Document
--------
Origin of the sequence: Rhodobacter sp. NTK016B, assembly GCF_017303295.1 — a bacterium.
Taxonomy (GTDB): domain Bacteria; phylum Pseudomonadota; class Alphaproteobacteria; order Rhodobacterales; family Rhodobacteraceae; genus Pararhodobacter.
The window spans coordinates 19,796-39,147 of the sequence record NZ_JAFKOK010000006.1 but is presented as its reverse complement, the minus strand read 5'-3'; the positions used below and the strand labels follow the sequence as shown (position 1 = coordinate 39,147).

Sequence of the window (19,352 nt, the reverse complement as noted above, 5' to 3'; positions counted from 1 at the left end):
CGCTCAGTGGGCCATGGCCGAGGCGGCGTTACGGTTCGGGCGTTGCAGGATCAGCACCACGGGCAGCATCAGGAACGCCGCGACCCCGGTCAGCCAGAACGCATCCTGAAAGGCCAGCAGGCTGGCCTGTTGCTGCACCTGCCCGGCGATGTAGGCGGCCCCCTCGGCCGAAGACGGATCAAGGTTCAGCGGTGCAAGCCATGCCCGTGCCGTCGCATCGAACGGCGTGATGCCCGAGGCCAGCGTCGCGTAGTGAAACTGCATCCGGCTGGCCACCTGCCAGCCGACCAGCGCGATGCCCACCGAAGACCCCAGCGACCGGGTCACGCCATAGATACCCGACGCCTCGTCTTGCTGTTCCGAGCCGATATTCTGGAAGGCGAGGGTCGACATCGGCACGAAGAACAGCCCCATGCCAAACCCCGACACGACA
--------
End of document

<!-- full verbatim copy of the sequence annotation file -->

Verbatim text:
Origin of the sequence: Rhodobacter sp. NTK016B, assembly GCF_017303295.1 — a bacterium.
Taxonomy (GTDB): domain Bacteria; phylum Pseudomonadota; class Alphaproteobacteria; order Rhodobacterales; family Rhodobacteraceae; genus Pararhodobacter.
The window spans coordinates 19,796-39,147 of the sequence record NZ_JAFKOK010000006.1 but is presented as its reverse complement, the minus strand read 5'-3'; the positions used below and the strand labels follow the sequence as shown (position 1 = coordinate 39,147).

Sequence of the window (19,352 nt, the reverse complement as noted above, 5' to 3'; positions counted from 1 at the left end):
CGCTCAGTGGGCCATGGCCGAGGCGGCGTTACGGTTCGGGCGTTGCAGGATCAGCACCACGGGCAGCATCAGGAACGCCGCGACCCCGGTCAGCCAGAACGCATCCTGAAAGGCCAGCAGGCTGGCCTGTTGCTGCACCTGCCCGGCGATGTAGGCGGCCCCCTCGGCCGAAGACGGATCAAGGTTCAGCGGTGCAAGCCATGCCCGTGCCGTCGCATCGAACGGCGTGATGCCCGAGGCCAGCGTCGCGTAGTGAAACTGCATCCGGCTGGCCACCTGCCAGCCGACCAGCGCGATGCCCACCGAAGACCCCAGCGACCGGGTCACGCCATAGATACCCGACGCCTCGTCTTGCTGTTCCGAGCCGATATTCTGGAAGGCGAGGGTCGACATCGGCACGAAGAACAGCCCCATGCCAAACCCCGACACGACA